Curiosity led Sean M. Reed, PhD, APRN, ACNS-BC, ACHPN, FCNS, SGAHN, through a unique labyrinth of careers and interests -- including business, massage therapy, nursing, research and education.
As an Assistant Professor at University of Colorado College of Nursing, Reed is incorporating his business acumen, financial know-how and general knowledge into his work, while exploring and innovating holistic approaches to adult care, hospice, and palliative care.
“It turns out that with my nursing background, I can do multiple things,” he says. “I didn’t have ‘a calling,’ per se. It’s just curiosity that led me down this path… and I’d say my work’s values are aligned with my own values.”
Reed is being recognized for his contributions as one of the finalists for the Colorado Nightingale Luminary awards. He will be honored along with two other CU faculty in an Aug. 13th ceremony presented by the Colorado Nurses Foundation.
“Dr. Reed has significantly advanced the profession of nursing throughout his career and has a positive impact on so many,” wrote Jan Powers, PhD, RN, CCNS, CCRN, NE-BC, FCCM, immediate past president the National Association of Clinical Nurse Specialists, in her letter nominating Reed.
Mary Beth Makic, PhD, RN, CCNS, CCRN-K, FAAN, FNAP, FCNS, Director of the Adult Gerontology Clinical Nurse Specialist Program at CU College of Nursing, also made a case for Reed’s nomination for the Nightingale award.
“Dr. Reed is a talented researcher and educator,” Makic wrote. “As faculty, he is an essential member of both the caring science and healthcare systems tracks. The combination of his astute business understanding, and unitary caring philosophy bring a unique blend to his leadership style, teaching, and body of research.”
The road from Indiana to nursing
Born in Indiana, Reed grew up in Cincinnati and worked in retail and massage therapy before gravitating to a career in nursing.
He ran high-volume French-modeled hypermarkets in the early 1990s leading up to 500 employees per location with millions of dollars in sales per week. While the concept did not prevail in the U.S., the experience grounded him in leadership, informatics, accounting, and innovative metrics that would influence his work in healthcare, research and academia later in life.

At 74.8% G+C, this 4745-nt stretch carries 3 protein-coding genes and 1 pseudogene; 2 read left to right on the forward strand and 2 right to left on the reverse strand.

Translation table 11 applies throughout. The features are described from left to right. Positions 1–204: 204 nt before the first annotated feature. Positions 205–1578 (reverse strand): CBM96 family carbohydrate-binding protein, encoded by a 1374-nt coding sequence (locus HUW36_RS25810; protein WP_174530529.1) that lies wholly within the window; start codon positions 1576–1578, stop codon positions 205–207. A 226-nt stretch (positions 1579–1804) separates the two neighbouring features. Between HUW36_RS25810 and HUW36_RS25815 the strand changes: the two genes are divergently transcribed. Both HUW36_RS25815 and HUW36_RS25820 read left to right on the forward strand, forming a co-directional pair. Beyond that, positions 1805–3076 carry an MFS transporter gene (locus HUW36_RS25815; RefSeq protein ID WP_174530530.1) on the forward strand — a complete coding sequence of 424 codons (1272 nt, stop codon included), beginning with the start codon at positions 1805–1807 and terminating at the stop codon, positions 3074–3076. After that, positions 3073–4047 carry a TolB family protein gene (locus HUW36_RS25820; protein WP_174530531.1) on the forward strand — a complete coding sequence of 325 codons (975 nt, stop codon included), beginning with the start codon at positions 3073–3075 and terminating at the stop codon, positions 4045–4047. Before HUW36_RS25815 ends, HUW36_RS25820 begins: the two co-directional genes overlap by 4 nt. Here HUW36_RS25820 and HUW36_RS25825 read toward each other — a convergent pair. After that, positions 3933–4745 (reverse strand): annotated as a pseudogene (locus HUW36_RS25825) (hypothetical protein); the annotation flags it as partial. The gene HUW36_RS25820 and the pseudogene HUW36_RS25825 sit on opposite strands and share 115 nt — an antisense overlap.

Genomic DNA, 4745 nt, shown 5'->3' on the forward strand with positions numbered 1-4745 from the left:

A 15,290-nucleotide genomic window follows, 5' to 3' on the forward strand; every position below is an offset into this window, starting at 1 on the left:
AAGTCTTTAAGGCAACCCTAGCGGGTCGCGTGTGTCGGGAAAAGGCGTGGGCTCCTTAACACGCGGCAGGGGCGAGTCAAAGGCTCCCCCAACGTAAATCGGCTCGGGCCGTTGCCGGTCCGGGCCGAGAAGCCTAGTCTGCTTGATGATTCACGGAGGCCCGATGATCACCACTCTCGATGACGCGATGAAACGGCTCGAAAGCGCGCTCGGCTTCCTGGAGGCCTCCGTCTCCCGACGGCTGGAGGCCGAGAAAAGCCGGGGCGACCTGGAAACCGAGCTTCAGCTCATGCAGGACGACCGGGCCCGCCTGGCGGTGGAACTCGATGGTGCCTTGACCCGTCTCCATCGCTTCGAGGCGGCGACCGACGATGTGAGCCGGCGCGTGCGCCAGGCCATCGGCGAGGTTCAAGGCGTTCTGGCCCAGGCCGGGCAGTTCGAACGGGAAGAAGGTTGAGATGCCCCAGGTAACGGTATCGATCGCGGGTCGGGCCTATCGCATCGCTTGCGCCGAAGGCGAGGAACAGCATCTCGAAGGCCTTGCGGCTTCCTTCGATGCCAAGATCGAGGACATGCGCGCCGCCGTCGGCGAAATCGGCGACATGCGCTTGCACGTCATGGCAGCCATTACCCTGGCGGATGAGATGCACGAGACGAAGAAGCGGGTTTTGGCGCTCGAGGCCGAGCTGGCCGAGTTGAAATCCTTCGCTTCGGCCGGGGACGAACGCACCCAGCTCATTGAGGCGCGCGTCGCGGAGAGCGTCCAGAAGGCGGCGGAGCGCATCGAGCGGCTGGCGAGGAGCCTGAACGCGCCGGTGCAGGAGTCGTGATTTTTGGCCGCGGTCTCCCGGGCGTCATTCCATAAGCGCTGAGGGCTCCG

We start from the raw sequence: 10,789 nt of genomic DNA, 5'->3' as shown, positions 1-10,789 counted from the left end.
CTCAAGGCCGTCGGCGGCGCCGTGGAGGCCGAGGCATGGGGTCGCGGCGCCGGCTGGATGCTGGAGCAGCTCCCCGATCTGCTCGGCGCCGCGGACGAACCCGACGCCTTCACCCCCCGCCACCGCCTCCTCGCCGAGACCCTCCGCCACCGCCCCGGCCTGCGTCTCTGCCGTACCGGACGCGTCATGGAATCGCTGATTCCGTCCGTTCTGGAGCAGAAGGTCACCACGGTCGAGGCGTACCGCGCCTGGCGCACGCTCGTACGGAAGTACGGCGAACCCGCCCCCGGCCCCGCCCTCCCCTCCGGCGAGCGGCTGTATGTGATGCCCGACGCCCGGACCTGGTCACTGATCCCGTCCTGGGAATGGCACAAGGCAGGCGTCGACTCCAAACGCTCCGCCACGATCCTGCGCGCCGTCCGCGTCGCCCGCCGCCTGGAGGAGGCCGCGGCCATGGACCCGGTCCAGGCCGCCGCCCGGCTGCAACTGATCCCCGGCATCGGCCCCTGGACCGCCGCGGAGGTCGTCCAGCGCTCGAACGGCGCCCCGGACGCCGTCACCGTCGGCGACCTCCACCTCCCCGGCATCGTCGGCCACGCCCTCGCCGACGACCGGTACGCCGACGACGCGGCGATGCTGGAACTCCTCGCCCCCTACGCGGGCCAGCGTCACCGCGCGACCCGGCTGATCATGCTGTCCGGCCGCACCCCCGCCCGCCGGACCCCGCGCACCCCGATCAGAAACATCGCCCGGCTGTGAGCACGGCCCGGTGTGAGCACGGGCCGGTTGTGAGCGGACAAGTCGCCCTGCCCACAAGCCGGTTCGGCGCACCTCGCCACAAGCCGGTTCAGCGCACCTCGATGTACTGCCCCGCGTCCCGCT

While working as a massage therapist in training, in hospitals and hospices in the Denver area, he noticed that families were grateful for his service because they didn’t know how to touch their loved ones who were dying. He also observed nurses at work in those settings – inspiring him to enroll in CU College of Nursing.
“I went to nursing school in my 30s,” he says. “As I continued in my nursing journey, I became more curious about end-of-life. I did an independent study to work in hospice because it wasn’t included in an undergraduate degree. That led me to advanced practice in palliative care where I came to understand this whole new dimension of how people think of chronic, terminal illnesses.”
Later, Reed led the Palliative Care program for Centura Health. There, he optimized the role of Advanced Practice Registered Nurses (APRNs) providing essential services for individuals with chronic, often debilitating symptoms and end-of-life care. Applying his expertise in understanding population management for palliative care, needs of nurses who provide that care, and healthcare systems business understanding, Reed grew the Centura Palliative Care program into a system-wide, multi-program, revenue-generating service.